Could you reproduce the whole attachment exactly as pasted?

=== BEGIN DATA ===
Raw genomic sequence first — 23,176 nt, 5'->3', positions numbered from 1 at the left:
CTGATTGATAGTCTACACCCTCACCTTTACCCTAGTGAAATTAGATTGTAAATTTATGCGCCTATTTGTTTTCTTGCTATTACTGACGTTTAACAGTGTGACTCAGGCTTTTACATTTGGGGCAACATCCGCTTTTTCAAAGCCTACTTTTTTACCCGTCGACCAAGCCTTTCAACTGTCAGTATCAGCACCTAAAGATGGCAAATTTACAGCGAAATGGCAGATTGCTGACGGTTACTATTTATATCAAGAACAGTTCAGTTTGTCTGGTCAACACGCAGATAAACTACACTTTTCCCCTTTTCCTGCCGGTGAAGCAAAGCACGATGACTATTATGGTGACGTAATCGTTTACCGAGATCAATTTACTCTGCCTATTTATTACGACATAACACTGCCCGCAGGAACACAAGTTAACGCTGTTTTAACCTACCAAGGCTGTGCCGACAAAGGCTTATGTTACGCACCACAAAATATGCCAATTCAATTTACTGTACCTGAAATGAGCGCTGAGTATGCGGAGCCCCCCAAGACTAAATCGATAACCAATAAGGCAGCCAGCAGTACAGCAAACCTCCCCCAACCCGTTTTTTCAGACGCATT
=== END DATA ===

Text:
Raw genomic sequence first — 23,176 nt, 5'->3', positions numbered from 1 at the left:
CTGATTGATAGTCTACACCCTCACCTTTACCCTAGTGAAATTAGATTGTAAATTTATGCGCCTATTTGTTTTCTTGCTATTACTGACGTTTAACAGTGTGACTCAGGCTTTTACATTTGGGGCAACATCCGCTTTTTCAAAGCCTACTTTTTTACCCGTCGACCAAGCCTTTCAACTGTCAGTATCAGCACCTAAAGATGGCAAATTTACAGCGAAATGGCAGATTGCTGACGGTTACTATTTATATCAAGAACAGTTCAGTTTGTCTGGTCAACACGCAGATAAACTACACTTTTCCCCTTTTCCTGCCGGTGAAGCAAAGCACGATGACTATTATGGTGACGTAATCGTTTACCGAGATCAATTTACTCTGCCTATTTATTACGACATAACACTGCCCGCAGGAACACAAGTTAACGCTGTTTTAACCTACCAAGGCTGTGCCGACAAAGGCTTATGTTACGCACCACAAAATATGCCAATTCAATTTACTGTACCTGAAATGAGCGCTGAGTATGCGGAGCCCCCCAAGACTAAATCGATAACCAATAAGGCAGCCAGCAGTACAGCAAACCTCCCCCAACCCGTTTTTTCAGACGCATT